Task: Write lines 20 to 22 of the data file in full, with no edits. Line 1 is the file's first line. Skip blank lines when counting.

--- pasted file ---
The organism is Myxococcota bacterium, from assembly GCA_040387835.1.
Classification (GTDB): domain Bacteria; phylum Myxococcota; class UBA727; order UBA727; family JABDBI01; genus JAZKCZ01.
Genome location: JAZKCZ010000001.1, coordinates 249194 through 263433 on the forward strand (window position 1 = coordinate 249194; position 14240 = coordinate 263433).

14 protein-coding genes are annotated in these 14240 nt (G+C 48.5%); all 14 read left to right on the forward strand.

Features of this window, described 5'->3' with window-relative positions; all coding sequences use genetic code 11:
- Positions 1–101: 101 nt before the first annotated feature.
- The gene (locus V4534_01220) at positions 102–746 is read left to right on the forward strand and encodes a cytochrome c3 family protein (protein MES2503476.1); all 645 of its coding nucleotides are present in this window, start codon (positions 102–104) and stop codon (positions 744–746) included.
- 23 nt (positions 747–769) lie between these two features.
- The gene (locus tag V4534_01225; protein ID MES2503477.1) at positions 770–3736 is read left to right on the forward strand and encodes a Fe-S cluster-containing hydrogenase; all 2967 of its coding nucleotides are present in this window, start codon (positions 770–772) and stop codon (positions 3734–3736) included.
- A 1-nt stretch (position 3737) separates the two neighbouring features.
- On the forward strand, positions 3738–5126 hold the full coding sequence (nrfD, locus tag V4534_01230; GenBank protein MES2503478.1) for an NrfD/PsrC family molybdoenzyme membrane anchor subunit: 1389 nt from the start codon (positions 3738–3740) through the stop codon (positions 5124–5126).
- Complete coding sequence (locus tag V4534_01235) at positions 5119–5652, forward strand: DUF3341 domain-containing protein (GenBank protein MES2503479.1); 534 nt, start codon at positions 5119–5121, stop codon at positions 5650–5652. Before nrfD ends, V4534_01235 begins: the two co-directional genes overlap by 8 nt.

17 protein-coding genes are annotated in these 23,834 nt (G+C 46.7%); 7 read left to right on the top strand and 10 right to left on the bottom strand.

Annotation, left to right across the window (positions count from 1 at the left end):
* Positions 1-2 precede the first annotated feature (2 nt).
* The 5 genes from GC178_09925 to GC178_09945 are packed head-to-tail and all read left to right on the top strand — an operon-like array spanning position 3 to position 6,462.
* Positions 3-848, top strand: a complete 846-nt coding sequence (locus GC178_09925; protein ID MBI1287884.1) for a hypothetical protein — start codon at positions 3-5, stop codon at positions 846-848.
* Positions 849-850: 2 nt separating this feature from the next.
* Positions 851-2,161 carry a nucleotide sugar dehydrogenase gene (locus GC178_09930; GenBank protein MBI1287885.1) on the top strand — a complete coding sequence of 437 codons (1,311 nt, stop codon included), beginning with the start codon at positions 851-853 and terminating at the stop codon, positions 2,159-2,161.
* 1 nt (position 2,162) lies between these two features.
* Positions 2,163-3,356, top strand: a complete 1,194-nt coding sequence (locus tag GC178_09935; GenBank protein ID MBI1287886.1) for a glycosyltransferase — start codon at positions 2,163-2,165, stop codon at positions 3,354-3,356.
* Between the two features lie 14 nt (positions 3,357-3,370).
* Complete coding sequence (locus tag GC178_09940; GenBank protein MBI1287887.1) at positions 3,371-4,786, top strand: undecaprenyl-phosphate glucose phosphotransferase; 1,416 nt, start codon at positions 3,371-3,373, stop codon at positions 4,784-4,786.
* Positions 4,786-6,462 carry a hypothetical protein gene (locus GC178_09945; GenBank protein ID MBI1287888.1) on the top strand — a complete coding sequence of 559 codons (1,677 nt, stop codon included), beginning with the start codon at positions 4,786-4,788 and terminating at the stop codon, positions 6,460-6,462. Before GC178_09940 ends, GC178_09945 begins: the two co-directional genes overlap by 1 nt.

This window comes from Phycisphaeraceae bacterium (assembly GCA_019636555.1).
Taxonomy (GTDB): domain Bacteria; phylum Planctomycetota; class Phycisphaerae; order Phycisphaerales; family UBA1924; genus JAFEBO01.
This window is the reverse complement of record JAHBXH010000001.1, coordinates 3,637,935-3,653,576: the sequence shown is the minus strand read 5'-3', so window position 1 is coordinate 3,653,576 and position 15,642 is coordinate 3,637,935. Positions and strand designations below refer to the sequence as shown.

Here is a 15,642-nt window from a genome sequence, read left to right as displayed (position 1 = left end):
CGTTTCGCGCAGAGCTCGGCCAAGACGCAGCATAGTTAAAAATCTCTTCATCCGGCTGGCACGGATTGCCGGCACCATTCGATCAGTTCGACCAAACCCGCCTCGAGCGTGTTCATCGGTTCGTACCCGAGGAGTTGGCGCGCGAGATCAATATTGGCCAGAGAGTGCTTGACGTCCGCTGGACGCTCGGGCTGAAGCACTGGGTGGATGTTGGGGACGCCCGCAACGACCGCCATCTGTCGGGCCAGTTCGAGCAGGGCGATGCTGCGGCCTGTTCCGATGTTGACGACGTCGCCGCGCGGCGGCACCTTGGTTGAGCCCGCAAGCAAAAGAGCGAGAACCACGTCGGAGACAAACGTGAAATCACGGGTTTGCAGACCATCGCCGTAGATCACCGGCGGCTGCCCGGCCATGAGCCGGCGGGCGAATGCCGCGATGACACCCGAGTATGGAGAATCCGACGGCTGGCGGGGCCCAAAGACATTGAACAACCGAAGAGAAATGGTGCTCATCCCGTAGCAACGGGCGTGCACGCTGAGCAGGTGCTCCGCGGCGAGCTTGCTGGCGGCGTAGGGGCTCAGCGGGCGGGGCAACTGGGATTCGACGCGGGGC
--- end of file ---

* 1 nt (position 2,162) lies between these two features.
* Positions 2,163-3,356, top strand: a complete 1,194-nt coding sequence (locus tag GC178_09935; GenBank protein ID MBI1287886.1) for a glycosyltransferase — start codon at positions 2,163-2,165, stop codon at positions 3,354-3,356.
* Between the two features lie 14 nt (positions 3,357-3,370).